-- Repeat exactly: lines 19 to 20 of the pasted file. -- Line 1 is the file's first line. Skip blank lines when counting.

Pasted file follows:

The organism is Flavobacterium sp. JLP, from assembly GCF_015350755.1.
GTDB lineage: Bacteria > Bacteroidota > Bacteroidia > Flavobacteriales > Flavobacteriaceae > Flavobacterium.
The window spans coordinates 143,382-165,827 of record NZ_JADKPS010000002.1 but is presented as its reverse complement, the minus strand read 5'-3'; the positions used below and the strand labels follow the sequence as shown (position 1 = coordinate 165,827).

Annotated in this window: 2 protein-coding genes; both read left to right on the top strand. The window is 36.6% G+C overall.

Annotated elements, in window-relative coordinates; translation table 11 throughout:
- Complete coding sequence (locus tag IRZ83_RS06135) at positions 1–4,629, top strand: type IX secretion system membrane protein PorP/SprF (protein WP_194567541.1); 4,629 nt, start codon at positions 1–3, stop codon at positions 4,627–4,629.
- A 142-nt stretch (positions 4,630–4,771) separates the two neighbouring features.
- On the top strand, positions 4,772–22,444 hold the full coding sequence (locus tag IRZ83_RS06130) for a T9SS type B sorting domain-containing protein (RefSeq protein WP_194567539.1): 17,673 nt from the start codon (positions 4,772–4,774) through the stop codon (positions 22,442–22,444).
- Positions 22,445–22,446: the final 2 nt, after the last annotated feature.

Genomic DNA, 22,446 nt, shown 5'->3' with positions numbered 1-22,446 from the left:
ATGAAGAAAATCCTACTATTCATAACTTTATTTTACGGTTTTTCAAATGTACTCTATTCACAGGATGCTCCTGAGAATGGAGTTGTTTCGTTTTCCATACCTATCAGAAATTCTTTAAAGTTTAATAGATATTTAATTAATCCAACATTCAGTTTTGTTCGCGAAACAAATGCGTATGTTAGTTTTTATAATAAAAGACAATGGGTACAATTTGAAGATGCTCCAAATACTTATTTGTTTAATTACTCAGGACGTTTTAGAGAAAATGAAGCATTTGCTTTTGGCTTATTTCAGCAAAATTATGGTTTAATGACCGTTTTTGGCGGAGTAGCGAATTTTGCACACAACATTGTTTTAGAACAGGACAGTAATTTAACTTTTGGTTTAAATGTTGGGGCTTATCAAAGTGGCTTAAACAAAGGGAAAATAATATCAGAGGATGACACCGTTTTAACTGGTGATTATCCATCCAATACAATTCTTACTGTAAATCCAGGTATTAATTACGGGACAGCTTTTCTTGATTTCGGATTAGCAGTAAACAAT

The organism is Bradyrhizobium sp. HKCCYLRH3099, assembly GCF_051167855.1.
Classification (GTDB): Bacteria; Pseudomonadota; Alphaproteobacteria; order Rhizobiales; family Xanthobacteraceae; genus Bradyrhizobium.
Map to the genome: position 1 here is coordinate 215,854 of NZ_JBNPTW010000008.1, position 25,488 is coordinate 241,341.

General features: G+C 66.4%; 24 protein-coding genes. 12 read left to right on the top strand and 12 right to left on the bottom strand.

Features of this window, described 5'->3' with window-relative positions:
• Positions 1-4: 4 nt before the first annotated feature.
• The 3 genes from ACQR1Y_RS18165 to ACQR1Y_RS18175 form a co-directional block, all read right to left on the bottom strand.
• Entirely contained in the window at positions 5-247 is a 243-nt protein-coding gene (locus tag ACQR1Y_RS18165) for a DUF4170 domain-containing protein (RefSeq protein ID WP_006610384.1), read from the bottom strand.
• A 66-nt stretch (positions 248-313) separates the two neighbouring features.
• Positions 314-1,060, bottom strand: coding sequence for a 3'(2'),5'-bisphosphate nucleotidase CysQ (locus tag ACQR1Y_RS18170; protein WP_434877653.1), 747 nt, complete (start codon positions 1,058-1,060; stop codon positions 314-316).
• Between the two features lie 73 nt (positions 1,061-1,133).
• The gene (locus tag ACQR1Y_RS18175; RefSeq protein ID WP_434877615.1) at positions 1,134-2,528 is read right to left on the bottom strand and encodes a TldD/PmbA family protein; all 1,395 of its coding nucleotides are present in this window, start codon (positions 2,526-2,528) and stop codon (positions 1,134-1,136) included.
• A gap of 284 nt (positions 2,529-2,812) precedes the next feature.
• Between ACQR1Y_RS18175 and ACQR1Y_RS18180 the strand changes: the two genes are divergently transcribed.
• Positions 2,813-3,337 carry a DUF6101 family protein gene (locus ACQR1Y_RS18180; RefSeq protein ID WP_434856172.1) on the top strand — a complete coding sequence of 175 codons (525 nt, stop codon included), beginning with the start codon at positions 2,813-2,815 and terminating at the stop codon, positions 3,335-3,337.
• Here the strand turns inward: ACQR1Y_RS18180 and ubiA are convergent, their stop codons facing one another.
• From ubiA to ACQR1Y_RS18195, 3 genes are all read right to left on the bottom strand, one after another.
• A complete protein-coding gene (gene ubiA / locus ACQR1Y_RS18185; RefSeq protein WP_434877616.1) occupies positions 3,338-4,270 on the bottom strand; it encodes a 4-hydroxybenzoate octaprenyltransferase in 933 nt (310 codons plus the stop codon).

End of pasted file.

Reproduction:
• Entirely contained in the window at positions 5-247 is a 243-nt protein-coding gene (locus tag ACQR1Y_RS18165) for a DUF4170 domain-containing protein (RefSeq protein ID WP_006610384.1), read from the bottom strand.
• A 66-nt stretch (positions 248-313) separates the two neighbouring features.